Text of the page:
Where it’s clear that the city sought to pack ’em in to maximize revenue and let residents battle bloodily like piranhas for the single precious commodity. The. Prized. Parking. Place.

Even San Francisco parking pales in comparison to this segment of metro Phoenix (AZ). A BOLD statement indeed. Having lived in the City decades ago before it and California swirled irretrievably down the crapper, I know of what I speak.

As comparison, for its undeniable parking arduousness, what San Francisco has in its favor is opportunity. Yes, you’ll have to drive ’round and perhaps park 8 blocks away or in an adjoining neighborhood then walk — or take Uber I guess in this culture of Laziness and technology — there IS parking to be found and it will be found with persistence.

Not so in this subdivision.

To be fair, every sardine-d condo has a garage for one, perhaps two cars depending on size. For reasons unadvertised, I’ve no garage parking access, relegating me to the roadside piranha pool.

Due to geographical logistics/layout — details unnecessary — it’s park there or nowhere.

Or at some motel.

Which is precisely what I nearly did — just a couple nights after moving in, when I was learning the lay of the land.

The Land of No Parking.

I returned early one evening to park. Found precisely: Nothing.

Round and round and up and down the same citified subdivisioned narrow roads — where two vehicles can pass barely — I went.

“God, if this is the daily norm for residents, imagine what visitors face! Imagine the holidays with umpteen friends and family visiting umpteen residents!” I shuddered at visions of 60 people vying for one spot, followed by preliminary ponderings of a personal escape route. Arizona’s vast deserts are nearby … and parking’s never a problem …

Like a tweeking hamster on a wheel I drove, round round round the same several blocks, not only on the lookout for a space but more importantly anyone walking, sitting in a car, headlights on, turning wheels, the sound of an engine … ANY possible sign that a person’s leaving.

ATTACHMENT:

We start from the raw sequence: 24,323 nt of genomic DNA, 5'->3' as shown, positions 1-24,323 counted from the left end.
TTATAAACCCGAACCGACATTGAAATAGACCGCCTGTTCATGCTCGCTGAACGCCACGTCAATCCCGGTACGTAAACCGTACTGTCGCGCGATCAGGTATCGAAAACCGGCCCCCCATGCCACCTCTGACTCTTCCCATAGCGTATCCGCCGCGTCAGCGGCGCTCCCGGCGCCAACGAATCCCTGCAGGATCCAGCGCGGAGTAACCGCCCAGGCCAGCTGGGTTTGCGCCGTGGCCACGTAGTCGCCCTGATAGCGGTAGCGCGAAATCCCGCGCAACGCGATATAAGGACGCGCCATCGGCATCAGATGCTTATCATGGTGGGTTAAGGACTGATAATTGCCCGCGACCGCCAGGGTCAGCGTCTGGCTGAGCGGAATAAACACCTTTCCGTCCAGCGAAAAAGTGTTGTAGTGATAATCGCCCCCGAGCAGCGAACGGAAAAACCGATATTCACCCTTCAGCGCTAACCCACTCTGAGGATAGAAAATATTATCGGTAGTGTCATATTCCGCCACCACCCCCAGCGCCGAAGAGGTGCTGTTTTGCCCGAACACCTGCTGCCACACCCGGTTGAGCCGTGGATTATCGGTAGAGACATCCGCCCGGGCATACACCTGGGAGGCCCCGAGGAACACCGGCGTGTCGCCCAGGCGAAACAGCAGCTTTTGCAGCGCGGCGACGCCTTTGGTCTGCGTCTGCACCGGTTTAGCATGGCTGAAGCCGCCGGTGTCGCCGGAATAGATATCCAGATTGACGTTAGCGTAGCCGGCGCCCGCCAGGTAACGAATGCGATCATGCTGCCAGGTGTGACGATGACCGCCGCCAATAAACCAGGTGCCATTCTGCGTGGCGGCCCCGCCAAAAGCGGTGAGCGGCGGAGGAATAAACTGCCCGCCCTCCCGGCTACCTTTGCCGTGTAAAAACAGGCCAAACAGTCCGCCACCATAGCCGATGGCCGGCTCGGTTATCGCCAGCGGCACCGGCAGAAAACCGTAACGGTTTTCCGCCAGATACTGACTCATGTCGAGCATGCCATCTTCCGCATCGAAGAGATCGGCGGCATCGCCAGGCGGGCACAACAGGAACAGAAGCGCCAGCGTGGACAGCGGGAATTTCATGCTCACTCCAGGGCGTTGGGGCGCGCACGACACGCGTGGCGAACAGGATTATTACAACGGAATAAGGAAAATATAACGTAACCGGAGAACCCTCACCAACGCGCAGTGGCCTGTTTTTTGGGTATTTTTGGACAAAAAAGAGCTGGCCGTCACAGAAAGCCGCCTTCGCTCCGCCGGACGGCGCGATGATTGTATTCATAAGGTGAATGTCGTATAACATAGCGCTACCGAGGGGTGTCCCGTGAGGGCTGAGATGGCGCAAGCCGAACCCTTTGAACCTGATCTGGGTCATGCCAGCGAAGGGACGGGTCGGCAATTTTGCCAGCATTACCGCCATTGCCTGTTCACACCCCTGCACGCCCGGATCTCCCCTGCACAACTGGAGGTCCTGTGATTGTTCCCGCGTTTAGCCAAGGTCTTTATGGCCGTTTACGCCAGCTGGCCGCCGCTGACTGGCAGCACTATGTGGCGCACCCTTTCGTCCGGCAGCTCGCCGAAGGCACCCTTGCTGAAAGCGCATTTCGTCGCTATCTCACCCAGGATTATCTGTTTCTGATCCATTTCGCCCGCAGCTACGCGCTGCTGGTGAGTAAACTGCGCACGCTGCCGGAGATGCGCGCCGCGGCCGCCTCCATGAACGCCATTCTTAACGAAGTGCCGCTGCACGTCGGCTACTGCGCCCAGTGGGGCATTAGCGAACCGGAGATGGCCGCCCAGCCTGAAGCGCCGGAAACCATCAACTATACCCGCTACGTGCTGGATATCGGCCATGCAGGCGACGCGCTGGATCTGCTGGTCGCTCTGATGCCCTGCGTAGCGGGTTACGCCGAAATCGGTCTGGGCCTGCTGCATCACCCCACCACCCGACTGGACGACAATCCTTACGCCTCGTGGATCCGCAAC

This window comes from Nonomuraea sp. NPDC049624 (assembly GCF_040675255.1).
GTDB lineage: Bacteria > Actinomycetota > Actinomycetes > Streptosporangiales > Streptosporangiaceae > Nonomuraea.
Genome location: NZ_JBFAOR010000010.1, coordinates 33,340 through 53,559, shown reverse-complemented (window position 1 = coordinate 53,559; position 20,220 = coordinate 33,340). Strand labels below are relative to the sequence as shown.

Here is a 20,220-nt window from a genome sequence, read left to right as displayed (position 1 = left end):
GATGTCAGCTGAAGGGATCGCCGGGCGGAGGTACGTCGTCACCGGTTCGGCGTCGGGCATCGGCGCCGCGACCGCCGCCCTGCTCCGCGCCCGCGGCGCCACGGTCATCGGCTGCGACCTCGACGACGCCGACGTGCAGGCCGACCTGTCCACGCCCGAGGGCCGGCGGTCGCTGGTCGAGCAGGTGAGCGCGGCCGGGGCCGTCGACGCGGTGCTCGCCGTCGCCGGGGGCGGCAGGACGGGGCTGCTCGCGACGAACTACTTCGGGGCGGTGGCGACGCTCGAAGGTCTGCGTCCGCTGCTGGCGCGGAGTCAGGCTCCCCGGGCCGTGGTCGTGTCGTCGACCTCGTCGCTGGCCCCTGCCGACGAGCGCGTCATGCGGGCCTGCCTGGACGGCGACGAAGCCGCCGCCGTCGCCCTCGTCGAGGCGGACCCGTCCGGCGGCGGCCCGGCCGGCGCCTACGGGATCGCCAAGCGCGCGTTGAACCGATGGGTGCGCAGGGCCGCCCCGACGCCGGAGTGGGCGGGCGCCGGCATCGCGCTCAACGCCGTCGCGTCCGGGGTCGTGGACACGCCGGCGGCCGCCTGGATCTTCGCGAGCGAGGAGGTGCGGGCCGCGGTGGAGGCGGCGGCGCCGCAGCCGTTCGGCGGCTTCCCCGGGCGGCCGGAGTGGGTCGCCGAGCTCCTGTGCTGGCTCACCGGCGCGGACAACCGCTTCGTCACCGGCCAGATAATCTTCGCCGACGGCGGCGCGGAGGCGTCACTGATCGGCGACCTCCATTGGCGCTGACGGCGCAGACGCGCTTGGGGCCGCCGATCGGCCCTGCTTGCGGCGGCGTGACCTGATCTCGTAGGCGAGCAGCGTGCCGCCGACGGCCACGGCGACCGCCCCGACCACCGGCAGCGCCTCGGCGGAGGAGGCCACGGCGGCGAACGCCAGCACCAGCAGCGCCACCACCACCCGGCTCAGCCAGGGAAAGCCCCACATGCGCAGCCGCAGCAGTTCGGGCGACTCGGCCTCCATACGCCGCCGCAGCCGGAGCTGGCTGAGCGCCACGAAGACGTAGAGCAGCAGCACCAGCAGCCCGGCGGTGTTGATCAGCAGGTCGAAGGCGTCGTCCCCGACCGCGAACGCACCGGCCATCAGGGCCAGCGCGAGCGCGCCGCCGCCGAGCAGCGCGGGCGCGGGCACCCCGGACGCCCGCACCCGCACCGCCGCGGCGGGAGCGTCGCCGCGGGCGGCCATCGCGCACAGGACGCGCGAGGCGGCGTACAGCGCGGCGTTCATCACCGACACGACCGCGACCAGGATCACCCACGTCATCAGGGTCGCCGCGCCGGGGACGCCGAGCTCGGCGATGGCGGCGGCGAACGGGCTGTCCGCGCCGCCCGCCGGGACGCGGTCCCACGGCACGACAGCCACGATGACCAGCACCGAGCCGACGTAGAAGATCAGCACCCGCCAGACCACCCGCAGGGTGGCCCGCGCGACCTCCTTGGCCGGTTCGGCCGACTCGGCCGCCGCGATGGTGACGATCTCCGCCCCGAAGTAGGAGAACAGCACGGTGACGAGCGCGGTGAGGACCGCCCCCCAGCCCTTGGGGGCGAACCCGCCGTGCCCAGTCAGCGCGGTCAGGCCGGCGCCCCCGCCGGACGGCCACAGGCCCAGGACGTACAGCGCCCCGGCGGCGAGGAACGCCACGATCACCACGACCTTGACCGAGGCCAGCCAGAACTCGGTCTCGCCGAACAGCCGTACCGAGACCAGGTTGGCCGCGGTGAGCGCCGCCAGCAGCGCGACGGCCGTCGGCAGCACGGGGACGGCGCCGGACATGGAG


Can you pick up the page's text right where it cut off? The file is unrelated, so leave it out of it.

For some 25 minutes I did this. It’s not even late! Just after 8 o’clock. On a Monday night no less!

I was not alone.

I repeatedly passed the same drivers circling on that hamster wheel in our shared relentless fruitless pursuit of that piece of paradise called a parking place. That slice of concrete of exceptional value. Only the Sunrise Ruby is more precious. It sold for more than $30 million. That’s $1.18 million per carat.

So’s you can appreciate: The Sunrise Ruby is the world’s most expensive ruby and most pricey gemstone other than diamond. It’s named after a poem by the Sufi poet Rumi.

I finally — and this is so goddamn hard to say, so very contrary to my nature — WAS FORCED. TO. GIVE. UP.

Yes indeedy, I threw in the towel, nearly input “nearby motels” into my GPS. Remember now, I’m totally maxed-out aggravated, tired, exhausted in fact, and pissed off … and as a renter I’m paying for it all, which reallly pisses me off.

One can fantasize …


Truth told, I haven’t in me to disrespect others’ cars or my own in this way.

Fueled by dogged refusal to tack on motel costs to housing for which I already pay, I ventured afar for the sole solution. Leave the area.

So I hopped on the major thoroughfare and weaved around ’til I found something.  Something legal. Something that wouldn’t incur costs of towing and impounding, say.

Turned out to be a spot on the other side of a very busy, fast, wide and most pedestrian-unfriendly thoroughfare (not a crosswalk or signal anywhere near!) a quarter of a mile or so away.

Crossing the “mini-freeway” demands a certain finesse, precision timing and athletic prowess as if scurrying for one’s life. Because you do.

Thankfully I’m sporty and most importantly wasn’t loaded with precious goods like laptop or groceries or things to slow me. From start to finish, the endeavor to get home ate up about 45 minutes.  Niiiiiiiiiiiiiiice. 😦 😦 😦

That single night taught all I needed to know.

1. Weekdays, if you don’t arrive in a narrow window between morning (after residents go to work) and 2-3 p.m., good luck. Just as well search for the elusive snow leopard. Weekends are less predictable.

2. Wear good shoes — for a hike home and/or risky sprint across speedy thoroughfare

3. Carrying anything? Drop it off at the house first, THEN go look for parking. You may get lucky and find it in 5. Or in 25.

As a Phoenix newcomer, I need to orient, explore, meet people, hence it pains to admit that I am a Prisoner of Parking.

Worse than being a Prisoner of Love. I’ve been that too.

I do opt out of activities, curtail pleasures, avoid social engagements, postpone errands SO AS NOT TO LOSE A PARKING SPOT. 

Like Friday night. Roommate asked whether I was going out. Seems I should. I am new to town, after all. I know no one except the roommate.

“NO WAY!” I shot back faster than Bruce Jenner off the starting block.

“I got a parking space!”

Short of it is, I wouldn’t wanna live in the big house. But them prisoners got a freedom I ain’t got. A freedom from parking purgatory, the 8th circle, unofficially, on Dante’s list.